Editor: Univ. Press of Mississippi
ISBN: 160473521X
Size: 20,62 MB
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This book begins with a simple question: Why haven't historians and musicologists been talking to one another? Historians frequently look to all aspects of human activity, including music, in order to better understand the past. Musicologists inquire into the social, cultural, and historical contexts of musical works and musical practices to develop theories about the meanings of compositions and the significance of musical creation. Both disciplines examine how people represent their experiences. This collection of original essays, the first of its kind, argues that the conversation between scholars in the two fields can become richer and more mutually informing. The volume features an eloquent personal essay by historian Lawrence W. Levine, whose work has inspired a whole generation of scholars working on African American music in American history. The first six essays address widely different aspects of musical culture and history ranging from women and popular song during the French Revolution to nineteenth-century music publishing in Philadelphia, Pennsylvania. Two additional essays by scholars outside of musicology and history represent a new kind of disciplinary bridging by using the methods of cultural studies to look at cross-dressing in nineteenth- and early twentieth-century opera and blues responses to lynching in the New South. The last four essays offer models for collaborative, multidisciplinary research with a special emphasis on popular music. Jeffrey H. Jackson, Memphis, Tennessee, is assistant professor of history at Rhodes College. He is the author of "Making Jazz French: Music and Modern Life in Interwar Paris." Stanley C. Pelkey, Portage, Michigan, is assistant professor of music at Western Michigan University. He is a member of the College Music Society, and his work has appeared in music-related periodicals.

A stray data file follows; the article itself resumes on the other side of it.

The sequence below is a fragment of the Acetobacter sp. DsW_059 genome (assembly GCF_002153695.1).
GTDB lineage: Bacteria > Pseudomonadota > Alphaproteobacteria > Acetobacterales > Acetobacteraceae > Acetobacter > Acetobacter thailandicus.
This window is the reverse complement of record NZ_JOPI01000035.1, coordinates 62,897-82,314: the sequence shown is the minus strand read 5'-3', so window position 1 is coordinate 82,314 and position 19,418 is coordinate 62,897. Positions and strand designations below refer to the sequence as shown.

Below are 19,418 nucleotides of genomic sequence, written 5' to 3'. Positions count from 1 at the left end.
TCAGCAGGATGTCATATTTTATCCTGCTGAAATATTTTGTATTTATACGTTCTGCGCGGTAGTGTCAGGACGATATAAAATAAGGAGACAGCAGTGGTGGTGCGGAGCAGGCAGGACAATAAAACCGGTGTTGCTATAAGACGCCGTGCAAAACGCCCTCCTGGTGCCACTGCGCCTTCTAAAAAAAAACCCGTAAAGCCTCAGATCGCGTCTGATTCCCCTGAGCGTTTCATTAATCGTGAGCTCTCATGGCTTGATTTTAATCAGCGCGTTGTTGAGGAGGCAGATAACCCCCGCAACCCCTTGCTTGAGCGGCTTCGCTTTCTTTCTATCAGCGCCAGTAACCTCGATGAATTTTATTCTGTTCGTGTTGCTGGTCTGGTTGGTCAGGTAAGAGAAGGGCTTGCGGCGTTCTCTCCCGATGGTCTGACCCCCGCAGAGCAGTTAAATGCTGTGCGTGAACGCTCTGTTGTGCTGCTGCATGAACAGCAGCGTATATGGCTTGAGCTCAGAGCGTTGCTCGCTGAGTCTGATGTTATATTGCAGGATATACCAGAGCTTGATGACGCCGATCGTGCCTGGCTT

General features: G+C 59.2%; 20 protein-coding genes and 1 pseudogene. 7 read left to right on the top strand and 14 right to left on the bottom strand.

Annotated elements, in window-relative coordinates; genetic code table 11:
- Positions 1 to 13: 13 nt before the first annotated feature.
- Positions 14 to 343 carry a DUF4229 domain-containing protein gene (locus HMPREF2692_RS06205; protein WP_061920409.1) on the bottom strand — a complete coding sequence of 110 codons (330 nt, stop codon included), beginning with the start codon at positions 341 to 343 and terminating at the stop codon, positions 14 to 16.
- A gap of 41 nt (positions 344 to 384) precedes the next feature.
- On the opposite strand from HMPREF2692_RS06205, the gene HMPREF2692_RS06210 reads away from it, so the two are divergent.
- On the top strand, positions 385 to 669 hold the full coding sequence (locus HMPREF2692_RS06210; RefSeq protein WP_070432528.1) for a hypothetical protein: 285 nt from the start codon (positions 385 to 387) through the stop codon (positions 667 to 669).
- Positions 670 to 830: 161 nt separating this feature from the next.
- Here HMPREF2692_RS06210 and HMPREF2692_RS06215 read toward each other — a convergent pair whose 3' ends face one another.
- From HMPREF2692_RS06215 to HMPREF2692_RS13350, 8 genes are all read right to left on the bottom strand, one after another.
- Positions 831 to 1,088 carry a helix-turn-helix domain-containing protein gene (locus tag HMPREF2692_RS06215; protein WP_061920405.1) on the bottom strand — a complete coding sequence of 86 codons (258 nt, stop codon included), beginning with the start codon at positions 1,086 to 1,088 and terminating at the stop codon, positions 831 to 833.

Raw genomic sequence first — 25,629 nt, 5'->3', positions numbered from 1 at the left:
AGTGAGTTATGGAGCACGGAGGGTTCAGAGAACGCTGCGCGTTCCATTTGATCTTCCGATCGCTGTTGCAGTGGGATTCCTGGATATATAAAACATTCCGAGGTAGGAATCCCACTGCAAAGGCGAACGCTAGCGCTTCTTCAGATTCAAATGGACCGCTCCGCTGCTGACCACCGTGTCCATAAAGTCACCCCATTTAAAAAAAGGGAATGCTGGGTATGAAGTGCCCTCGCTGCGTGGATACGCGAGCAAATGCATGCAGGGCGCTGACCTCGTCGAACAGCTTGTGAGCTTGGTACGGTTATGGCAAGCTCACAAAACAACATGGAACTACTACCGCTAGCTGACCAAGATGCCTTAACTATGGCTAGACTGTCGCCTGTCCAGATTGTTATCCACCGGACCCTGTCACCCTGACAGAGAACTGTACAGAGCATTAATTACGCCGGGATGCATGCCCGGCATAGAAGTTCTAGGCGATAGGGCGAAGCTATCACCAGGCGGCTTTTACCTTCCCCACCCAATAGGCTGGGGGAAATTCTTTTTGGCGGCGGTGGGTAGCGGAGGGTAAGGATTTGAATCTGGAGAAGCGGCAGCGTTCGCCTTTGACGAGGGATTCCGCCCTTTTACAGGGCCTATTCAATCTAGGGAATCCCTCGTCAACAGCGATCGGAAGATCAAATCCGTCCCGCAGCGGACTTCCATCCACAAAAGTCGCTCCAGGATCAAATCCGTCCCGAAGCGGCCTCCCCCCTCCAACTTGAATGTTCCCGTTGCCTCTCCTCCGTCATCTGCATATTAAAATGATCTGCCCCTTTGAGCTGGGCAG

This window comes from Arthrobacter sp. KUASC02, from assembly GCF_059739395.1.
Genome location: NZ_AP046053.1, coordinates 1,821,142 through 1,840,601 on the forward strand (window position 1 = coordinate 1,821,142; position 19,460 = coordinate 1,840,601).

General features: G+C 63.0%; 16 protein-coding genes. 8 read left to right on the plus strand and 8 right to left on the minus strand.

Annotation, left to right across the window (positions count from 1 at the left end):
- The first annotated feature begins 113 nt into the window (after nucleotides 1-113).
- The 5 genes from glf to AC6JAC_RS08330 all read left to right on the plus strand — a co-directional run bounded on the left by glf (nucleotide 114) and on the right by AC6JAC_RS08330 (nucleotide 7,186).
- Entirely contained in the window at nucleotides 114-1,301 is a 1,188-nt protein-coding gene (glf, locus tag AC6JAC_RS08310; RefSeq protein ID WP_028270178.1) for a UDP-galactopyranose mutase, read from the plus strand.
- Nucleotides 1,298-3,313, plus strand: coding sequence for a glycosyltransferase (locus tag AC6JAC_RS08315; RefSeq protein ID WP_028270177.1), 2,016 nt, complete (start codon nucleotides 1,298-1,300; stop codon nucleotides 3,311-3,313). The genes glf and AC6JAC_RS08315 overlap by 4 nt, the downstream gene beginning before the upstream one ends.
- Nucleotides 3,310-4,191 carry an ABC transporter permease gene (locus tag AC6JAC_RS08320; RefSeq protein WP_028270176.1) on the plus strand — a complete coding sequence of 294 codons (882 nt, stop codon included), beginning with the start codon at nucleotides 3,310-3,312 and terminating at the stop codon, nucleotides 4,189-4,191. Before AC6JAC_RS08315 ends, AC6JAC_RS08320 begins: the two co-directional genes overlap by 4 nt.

The Republic Of Rock

Author: Michael J. Kramer
Editor: Oxford University Press
ISBN: 019972623X
Size: 16,61 MB
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Read: 137